New hexagon dimensions:
50’ each edge
100’ point to point
86.6’ flat side to flat side
6495 sq ft per hex
Phase 1 surface area: 65,950 sq ft
Phase 1 enclosed water area: 58,455 sq ft
Phase 2 surface area: 110,415 sq ft
Phase 2 enclosed water area: 84,435 sq ft
Phase 3 surface area: 175,365-260,000 sq ft
Larger ones depicted are approximately 90’
Medium size approximately 65’
Smaller ones approximately 50’
There are significant stretches of shallows where commercial shipping or cruise ships can’t go, less than 20’ in depth. Such that there is serious danger of such vessels grounding during storms or low tide, forget about monster waves.
Actually, waves build going over such things…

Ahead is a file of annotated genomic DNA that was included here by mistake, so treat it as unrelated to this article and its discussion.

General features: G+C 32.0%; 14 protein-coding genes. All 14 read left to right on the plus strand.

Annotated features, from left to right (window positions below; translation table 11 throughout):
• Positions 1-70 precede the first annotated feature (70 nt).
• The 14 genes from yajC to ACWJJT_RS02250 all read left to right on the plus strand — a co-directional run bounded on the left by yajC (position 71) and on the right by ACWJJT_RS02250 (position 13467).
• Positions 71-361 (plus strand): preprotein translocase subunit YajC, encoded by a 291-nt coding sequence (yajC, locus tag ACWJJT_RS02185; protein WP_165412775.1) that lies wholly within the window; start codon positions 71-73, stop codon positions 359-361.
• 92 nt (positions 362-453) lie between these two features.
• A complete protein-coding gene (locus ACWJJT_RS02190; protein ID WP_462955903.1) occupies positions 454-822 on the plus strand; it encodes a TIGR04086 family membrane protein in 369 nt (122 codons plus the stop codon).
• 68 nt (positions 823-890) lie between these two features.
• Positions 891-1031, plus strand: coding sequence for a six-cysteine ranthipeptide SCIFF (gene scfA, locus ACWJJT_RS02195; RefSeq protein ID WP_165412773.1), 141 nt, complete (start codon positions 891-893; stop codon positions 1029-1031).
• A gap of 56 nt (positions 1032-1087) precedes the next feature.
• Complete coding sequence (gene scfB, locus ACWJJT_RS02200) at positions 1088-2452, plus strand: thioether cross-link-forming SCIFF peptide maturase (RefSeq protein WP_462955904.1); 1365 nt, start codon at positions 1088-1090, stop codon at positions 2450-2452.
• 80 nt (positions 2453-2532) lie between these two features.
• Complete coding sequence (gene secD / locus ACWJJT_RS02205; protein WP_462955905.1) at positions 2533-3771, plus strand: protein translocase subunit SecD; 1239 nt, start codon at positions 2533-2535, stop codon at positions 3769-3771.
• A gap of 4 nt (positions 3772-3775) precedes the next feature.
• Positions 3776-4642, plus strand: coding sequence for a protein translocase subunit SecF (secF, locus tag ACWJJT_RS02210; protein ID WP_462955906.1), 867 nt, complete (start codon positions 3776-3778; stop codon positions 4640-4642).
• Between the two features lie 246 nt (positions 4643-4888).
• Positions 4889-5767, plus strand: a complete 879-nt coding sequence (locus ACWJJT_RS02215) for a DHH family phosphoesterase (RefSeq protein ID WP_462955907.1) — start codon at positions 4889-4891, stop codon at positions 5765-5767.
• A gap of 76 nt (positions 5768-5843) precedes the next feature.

I’m saying regardless of whether waves are a problem or not, you have a serious issue of potentially grounding a vessel of any significant draft due to waves or tide, a more significant danger than wave overtopping. Because if you drop 5 feet due to changing buoyancy, but only have 2.5 feet f water under your keel, you are going to hit HARD, and either due damage of even injure people due to the impact.
But otoh waves can not get so big in shallow water without tsunami conditions.
Was reading it as ideal place to avoid larger vessels. I see your point about grounding, though. Sailboats with fixed deep keels might hit anyway… Storm surge and storm tides could be a problem, as well.
In thinking about Cay Sal Bank particularly, I’ve been envisioning some sort of winch-assisted slipways for docking solutions being built into the seastead.